In a small coffee shop located in a remote coastal town in Oregon, Fran (Daisy Ridley) walks in to purchase some doughnuts for the members of her office. Reserved and unsure of her selections, she hears her name called by her former office mate Carol (Marcia DeBonis), who is sitting alone, looking out the window as she drinks her warm beverage. They have a conversation about life, something that they never usually did because while you spend forty hours or more a week with someone at a job, you never really get to know some, and understand what is going on in their life. As their talk ends, Carol says to Fran, “It’s hard, isn’t it? Being a person,” a message that sneakily rings throughout Rachel Lambert’s quiet new feature, Sometimes I Think About Dying.
For Fran, her life consists of a daily routine of coming to work, working on her spreadsheets, avoiding the pleasantries of office chit chat and bonding, going home to make something to eat, and sitting in her house while dossing off about whatever dream like thought that comes to her head. She’s introverted, and clearly doesn’t like change or people invading her personal bubble. And even though Carol left, and they didn’t have a relationship outside of email exchanges and the off chance run in at the coffee machine, this is a disturbance for Fran and people like her who don’t know how to full handle this type of movement in their lives. Through Fran’s eyes, we see the most accurate depictions of the modern day work life that is cringy and painful to live if you have been in a situation like Fran before, with nothing but small jokes and awkward pauses to fill an eight hour a day.
When the team is brought into a claustrophobic conference room for a weekly meeting, Robert (Dave Merheje) is introduced to the group as Carol’s replacement. This news does not phase Fran in the slightest, outside of a moment where they are doing an ice breaker where she reluctantly has to reveal something about herself, which the rest of the group finds strange save for Robert, who finds it interesting. Once the meeting is over, Fran heads back to her desk, and continues to work while also looking at the office and her co-worker’s interactions with Robert as the new guy. It’s only when Robert messages Fran on their Slack channel about ordering office supplies, and makes a couple of innocent jokes, does Fran become curious about this new person in her life.
Messages become conversations in the office to even the two going to a movie on the weekend and grabbing pie and coffee afterwards. While she is still reserved, Fran allows Robert too slowly break down her wall and enter her life, sharing time with one another more and more, not wanting to be alone in a world of isolation that Fran has built for herself over time. This is when the film opens up too, allowing Ridley to blossom outside of her quiet, meticulous performance and evolve, allowing Fran to wrestle with the emotions and feelings she hasn’t been able to express for either a long time, or ever before. This may sound like it is becoming a generic love story, but it is that at all. Sometimes I Think About Dying is a journey about what it is like to open your heart and mind to the things that scare you the most and realizing that we can’t go through life by ourselves. In our nature, humans long for more than what they have but some of us never are given the tools or opportunities to explore those different paths, but for Fran, she’s given that chance, and once she steps forward just a little, there isn’t a way she can turn back to the life she had before.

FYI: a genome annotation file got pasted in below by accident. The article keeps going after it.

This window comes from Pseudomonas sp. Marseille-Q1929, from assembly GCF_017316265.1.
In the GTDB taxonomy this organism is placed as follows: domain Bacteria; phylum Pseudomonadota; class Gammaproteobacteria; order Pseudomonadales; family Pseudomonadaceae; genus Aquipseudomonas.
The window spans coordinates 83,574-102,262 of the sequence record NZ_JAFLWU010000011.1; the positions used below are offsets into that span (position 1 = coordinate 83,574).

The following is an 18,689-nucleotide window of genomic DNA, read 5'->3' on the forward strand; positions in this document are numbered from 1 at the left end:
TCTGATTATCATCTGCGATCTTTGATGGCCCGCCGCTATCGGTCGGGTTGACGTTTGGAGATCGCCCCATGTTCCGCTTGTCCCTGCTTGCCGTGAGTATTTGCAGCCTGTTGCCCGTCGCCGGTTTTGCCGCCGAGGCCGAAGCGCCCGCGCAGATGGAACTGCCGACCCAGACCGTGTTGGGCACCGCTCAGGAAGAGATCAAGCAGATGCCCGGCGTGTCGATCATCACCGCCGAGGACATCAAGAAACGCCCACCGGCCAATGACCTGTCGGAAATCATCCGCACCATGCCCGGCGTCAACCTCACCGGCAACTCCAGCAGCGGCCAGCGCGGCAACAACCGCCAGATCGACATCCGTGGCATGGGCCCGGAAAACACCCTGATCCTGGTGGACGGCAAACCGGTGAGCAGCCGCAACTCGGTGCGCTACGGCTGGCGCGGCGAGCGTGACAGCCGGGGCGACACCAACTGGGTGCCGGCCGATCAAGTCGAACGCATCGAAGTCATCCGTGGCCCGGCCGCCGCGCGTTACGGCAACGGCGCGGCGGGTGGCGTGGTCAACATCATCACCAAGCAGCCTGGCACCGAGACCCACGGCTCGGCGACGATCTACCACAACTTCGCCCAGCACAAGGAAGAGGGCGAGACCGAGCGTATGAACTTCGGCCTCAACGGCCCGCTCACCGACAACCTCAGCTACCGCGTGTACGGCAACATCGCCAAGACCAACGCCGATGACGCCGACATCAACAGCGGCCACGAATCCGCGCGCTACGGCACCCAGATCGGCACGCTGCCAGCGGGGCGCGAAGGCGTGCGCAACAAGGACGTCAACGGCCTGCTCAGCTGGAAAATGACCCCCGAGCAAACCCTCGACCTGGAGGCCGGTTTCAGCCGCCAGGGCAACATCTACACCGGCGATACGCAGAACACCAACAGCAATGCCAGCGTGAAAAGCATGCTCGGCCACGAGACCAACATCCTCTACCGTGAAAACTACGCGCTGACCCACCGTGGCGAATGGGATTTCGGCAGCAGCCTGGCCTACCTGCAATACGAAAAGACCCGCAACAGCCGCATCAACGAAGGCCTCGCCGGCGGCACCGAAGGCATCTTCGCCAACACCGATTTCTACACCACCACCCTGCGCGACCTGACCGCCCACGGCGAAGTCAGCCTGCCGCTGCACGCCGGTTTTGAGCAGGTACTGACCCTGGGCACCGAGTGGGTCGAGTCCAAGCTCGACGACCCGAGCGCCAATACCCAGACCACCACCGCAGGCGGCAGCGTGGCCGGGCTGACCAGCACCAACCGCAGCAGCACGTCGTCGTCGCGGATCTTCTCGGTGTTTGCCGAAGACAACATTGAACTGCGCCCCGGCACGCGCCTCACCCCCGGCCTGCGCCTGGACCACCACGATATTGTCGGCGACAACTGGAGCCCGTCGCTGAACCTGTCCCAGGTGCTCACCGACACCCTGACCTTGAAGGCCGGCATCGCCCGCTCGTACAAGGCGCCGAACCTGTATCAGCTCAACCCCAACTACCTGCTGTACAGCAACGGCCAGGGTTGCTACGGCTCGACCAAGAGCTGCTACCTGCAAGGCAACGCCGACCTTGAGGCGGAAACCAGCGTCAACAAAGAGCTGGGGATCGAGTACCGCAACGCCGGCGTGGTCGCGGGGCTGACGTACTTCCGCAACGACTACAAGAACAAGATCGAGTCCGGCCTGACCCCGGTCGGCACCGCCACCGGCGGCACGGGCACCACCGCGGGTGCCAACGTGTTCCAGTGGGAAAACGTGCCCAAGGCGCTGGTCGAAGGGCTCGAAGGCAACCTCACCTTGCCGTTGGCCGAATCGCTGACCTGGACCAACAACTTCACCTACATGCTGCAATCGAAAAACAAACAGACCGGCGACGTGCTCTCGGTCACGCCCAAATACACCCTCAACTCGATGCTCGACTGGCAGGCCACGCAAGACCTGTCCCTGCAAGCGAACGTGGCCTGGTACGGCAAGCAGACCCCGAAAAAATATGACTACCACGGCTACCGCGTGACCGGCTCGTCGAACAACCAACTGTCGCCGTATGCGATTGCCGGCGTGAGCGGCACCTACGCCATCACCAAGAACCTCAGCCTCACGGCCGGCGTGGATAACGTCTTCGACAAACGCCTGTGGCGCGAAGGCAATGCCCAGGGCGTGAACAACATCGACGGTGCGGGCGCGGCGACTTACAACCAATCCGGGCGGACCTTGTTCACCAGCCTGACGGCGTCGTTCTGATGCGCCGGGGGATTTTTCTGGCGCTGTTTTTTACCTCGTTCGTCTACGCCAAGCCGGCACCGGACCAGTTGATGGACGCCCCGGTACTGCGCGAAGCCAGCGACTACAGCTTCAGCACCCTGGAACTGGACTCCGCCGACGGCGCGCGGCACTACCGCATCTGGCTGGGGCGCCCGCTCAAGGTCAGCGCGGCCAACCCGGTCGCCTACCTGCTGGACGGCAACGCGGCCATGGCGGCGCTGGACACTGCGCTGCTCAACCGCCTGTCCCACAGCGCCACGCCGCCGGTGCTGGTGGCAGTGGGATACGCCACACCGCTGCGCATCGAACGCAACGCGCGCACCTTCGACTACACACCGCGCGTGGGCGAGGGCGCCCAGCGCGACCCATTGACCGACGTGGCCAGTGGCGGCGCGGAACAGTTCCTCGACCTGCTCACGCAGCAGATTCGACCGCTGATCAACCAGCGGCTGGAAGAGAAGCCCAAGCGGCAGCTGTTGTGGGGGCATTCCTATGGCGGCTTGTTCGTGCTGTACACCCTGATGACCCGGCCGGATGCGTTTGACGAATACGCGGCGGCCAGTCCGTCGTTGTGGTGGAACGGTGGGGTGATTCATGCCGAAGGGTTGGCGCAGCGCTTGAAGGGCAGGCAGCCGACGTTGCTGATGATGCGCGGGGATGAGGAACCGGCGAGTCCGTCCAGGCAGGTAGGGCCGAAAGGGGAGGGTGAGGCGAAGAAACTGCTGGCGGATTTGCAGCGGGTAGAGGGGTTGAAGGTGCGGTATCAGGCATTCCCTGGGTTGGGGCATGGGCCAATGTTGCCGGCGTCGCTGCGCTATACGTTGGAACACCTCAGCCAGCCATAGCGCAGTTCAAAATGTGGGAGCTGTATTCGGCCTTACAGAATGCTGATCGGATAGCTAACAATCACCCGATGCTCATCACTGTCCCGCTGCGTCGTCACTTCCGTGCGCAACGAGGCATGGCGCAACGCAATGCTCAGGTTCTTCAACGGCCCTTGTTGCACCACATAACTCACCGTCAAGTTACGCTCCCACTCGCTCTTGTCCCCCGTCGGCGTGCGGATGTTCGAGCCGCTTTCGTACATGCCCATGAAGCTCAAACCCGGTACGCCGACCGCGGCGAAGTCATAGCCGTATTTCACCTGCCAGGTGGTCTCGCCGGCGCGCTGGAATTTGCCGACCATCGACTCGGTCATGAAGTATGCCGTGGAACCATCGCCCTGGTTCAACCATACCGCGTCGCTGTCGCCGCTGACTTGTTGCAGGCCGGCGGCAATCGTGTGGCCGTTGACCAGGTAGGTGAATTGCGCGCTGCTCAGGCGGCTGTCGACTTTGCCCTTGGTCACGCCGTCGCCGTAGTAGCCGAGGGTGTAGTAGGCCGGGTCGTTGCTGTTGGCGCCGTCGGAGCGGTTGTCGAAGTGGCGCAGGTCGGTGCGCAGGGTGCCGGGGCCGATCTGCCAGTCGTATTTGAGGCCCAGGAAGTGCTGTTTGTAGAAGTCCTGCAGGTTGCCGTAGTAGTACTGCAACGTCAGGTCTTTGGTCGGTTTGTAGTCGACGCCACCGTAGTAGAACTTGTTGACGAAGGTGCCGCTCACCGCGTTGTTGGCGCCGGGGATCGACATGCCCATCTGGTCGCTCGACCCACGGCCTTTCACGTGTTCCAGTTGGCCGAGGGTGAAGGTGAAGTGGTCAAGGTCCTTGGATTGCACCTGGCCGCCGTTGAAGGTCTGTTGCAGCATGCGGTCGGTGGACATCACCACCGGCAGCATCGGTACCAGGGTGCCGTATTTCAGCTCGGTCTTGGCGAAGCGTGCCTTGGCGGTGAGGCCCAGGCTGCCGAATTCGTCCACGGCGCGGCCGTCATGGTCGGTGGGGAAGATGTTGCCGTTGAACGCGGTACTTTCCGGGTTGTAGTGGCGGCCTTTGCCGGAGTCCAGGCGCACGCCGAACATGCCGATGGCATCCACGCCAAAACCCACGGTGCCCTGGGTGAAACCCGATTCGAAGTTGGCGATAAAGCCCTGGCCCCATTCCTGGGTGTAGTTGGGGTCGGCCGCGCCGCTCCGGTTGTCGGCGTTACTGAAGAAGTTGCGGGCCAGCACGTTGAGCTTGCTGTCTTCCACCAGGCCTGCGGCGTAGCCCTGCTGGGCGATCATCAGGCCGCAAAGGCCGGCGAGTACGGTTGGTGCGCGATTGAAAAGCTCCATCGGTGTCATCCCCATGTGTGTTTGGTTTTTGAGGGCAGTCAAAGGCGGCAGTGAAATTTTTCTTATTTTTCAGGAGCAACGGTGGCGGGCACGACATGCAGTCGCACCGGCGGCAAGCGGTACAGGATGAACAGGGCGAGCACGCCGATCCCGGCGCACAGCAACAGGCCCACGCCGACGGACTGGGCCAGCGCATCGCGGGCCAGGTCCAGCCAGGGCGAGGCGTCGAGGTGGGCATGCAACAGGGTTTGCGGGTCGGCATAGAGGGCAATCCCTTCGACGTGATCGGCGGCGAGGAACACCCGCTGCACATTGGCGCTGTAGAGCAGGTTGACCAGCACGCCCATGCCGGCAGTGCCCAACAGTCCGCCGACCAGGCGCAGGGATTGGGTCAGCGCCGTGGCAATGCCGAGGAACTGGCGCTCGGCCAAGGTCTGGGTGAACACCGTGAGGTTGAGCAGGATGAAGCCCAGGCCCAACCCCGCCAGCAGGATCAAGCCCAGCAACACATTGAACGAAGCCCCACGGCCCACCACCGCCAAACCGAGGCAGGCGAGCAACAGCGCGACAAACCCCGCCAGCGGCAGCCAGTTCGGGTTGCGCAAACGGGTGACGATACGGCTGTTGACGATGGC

Lambert’s steady direction throughout allows the film to slowly build to moments of deep emotion that you don’t see effecting you until it does. As we are seeing Fran’s life change, Lambert constructs beautiful, visceral sequences of dream like wonder to metaphorically show her emotional evolution with her life to offset the real world events that are occurring throughout the 90-minute runtime. While repetitive at times, they carry enough purpose to justify their overall existence. The final three scenes of carry the entire film over the finish line, understanding that everything in this slow burn dramedy has built to a peaceful resolution that Fran needs. With this, we get to see the best performance of Daisy Ridley’s career so far, who is spectacularly somber, patient and innocent as Fran. Your heart will break for her as she is struggling to keep it all together and within this role, she showcases the right emotional balance necessary to allow you to root for Fran’s personal transformation. Without her work here, the movie wouldn’t be able to connect as a whole.
As someone who has worked in an office like structure like Fran, and gone through the dread of the daily machine-like structure of going in a thankless place of work and giving your soul to something that doesn’t give you purpose, my heart melted for Fran as she broke through and blossomed in Sometimes I Think About Dying. It gives hope that your passions and goals can be reached, even if that is making new friends and inviting strangers into your heart. In not allowing the uncomfortably and procedurally ways of her job and life to consume her, she opens herself to new possibilities, something we should all do instead of continuously clocking in and out of our work stations only to come back after a short yet unfulfilling two-day weekend.
Sometimes I Think About Dying is screening in the US Dramatic Competition at the 2023 Sundance Film Festival.
Photo courtesy of Sundance Institute | Dustin Lane